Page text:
July/August 2007 BizEd
For Eli Jones, selling isn’t about “closing the deal.” It’s about building relationships with the customer. Likewise, teaching a sales course isn’t just about teaching students the basics of selling; it’s about immersing students in the skills and responsibilities of salesmanship. He does this by placing them face-to-face with corporate clients throughout their coursework at the University of Houston’s Sales Excellence Institute (SEI), which he helped launch and directed for the last ten years. Jones was just promoted to full professor and an associate dean’s position in May, and so now passes along the direction of SEI to a successor.
“I really take to heart the idea of building a bridge between business and academia,” says Jones, who worked with several faculty and staff to create SEI’s programs. Of the nearly 1,000 students taking sales classes at Bauer, about 100 apply to SEI each semester; no more than 60 are accepted. Once they’re in the program, however, they’ll be presented with multiple opportunities to sell before they ever accept their first sales position.
“The first thing the students must do is sell themselves,” Jones explains. One of the students’ first assignments is to identify a company where they’d like to work. Then, they locate internal contacts and call to convince those contacts to become their mentors. Once students find mentors, they receive blue blazers that signify that a company will sponsor them throughout the curriculum. To land that first sale, “students must be able to show the value proposition of their request,” says Jones.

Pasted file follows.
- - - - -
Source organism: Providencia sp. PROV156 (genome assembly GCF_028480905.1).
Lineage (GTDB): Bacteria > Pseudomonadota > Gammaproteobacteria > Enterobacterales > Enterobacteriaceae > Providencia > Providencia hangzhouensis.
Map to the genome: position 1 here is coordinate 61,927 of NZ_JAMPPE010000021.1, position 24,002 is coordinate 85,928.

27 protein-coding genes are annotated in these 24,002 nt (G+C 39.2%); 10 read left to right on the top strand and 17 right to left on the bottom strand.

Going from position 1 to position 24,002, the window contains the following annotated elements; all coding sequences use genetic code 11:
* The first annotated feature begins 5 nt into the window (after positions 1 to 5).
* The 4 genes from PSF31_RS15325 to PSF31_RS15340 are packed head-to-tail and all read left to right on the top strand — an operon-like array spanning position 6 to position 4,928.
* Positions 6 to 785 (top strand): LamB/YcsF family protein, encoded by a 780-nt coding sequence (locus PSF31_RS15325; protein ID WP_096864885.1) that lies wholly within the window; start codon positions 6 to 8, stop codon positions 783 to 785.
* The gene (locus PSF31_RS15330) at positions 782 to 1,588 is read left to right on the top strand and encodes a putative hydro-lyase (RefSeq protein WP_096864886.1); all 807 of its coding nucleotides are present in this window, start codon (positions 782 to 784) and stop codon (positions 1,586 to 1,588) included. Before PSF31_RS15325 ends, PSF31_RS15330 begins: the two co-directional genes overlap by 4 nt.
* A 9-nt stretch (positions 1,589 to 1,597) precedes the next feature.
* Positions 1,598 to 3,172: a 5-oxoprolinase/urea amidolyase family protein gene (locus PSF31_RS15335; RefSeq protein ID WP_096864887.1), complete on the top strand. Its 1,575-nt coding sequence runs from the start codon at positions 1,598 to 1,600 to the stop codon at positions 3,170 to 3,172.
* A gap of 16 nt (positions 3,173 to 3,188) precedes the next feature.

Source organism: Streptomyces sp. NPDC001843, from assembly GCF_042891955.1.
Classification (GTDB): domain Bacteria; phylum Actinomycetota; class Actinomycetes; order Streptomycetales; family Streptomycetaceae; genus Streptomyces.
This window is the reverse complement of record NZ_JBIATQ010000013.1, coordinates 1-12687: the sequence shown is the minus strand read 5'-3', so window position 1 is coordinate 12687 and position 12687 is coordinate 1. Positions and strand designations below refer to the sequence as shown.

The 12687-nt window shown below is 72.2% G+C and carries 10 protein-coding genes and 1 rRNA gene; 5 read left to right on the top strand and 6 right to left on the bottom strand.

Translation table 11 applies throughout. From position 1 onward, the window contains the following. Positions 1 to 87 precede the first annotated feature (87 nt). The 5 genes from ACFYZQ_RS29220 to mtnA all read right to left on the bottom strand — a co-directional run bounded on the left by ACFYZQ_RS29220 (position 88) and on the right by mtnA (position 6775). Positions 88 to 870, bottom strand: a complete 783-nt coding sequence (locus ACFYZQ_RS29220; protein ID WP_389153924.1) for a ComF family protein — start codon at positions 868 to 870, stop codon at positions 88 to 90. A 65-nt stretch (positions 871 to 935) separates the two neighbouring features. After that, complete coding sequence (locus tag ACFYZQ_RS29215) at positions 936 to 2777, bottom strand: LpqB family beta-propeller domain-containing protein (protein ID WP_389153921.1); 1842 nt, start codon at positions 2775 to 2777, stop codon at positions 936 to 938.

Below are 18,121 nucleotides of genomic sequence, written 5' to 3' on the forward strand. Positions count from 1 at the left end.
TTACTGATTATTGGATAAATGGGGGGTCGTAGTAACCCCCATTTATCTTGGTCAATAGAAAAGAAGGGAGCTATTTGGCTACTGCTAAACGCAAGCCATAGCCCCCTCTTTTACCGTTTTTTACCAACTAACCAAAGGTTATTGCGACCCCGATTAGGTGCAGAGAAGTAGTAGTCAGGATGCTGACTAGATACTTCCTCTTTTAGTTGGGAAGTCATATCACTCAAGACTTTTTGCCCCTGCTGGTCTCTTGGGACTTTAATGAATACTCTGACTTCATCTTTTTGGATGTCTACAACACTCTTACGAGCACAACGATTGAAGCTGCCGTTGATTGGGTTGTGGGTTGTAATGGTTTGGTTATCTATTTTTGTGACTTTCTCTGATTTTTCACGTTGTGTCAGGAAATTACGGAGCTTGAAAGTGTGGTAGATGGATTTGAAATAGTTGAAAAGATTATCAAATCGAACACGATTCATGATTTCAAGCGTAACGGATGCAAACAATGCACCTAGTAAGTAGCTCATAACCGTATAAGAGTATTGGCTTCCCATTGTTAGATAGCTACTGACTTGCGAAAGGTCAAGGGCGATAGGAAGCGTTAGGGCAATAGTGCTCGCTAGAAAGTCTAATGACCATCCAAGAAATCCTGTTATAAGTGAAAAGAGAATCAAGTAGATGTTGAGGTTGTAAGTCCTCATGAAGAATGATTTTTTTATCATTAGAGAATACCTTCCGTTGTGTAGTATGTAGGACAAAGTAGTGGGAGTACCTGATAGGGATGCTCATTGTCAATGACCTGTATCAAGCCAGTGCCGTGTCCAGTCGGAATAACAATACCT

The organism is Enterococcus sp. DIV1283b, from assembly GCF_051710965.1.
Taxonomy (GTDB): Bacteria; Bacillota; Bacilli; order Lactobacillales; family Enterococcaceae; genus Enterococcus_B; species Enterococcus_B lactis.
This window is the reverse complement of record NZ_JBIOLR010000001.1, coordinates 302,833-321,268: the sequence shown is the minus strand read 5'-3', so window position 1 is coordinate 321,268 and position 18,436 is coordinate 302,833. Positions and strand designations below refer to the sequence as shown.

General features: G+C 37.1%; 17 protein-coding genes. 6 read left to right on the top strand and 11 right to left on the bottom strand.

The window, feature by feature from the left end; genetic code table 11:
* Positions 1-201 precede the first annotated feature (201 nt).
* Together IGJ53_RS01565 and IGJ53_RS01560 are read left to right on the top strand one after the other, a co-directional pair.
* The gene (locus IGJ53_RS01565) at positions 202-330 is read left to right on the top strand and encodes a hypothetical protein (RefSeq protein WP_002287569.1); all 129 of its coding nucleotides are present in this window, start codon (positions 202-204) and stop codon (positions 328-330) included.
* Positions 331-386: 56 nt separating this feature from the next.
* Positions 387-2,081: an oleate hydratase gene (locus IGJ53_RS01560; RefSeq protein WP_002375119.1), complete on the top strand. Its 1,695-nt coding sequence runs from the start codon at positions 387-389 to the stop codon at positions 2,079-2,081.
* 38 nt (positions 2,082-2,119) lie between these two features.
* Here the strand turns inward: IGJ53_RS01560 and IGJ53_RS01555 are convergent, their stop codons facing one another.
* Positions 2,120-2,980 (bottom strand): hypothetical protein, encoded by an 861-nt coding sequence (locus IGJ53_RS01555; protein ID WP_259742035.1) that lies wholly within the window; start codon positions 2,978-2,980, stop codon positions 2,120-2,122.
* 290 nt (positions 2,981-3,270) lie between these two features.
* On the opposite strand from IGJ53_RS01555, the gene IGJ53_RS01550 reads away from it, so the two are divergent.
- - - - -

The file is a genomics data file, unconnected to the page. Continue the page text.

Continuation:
Students continue to sell for each subsequent course. In their customer relationship management course, for example, students work in SEI’s call center, where they make calls inviting companies to participate in the Institute’s annual golf tournament and fund raiser. They make sales calls to vice presidents and CEOs to sell spots at the school’s career fair, learning how to speak effectively to senior executives along the way. In their last course on key accounts selling, students meet with senior-level executives to convince them to become partners of the University of Houston and SEI. Jones and other faculty accompany students as they make this final sales pitch.
As a professor of marketing, Jones believes he must make sure his students have every opportunity to sell-and he integrates those opportunities throughout every aspect of SEI’s program. “I want to keep the program experiential,” says Jones. “At SEI, we not only teach courses and bring in speakers, but we also spend a great deal of time driving students around Houston to meet and engage in conversation with executives.”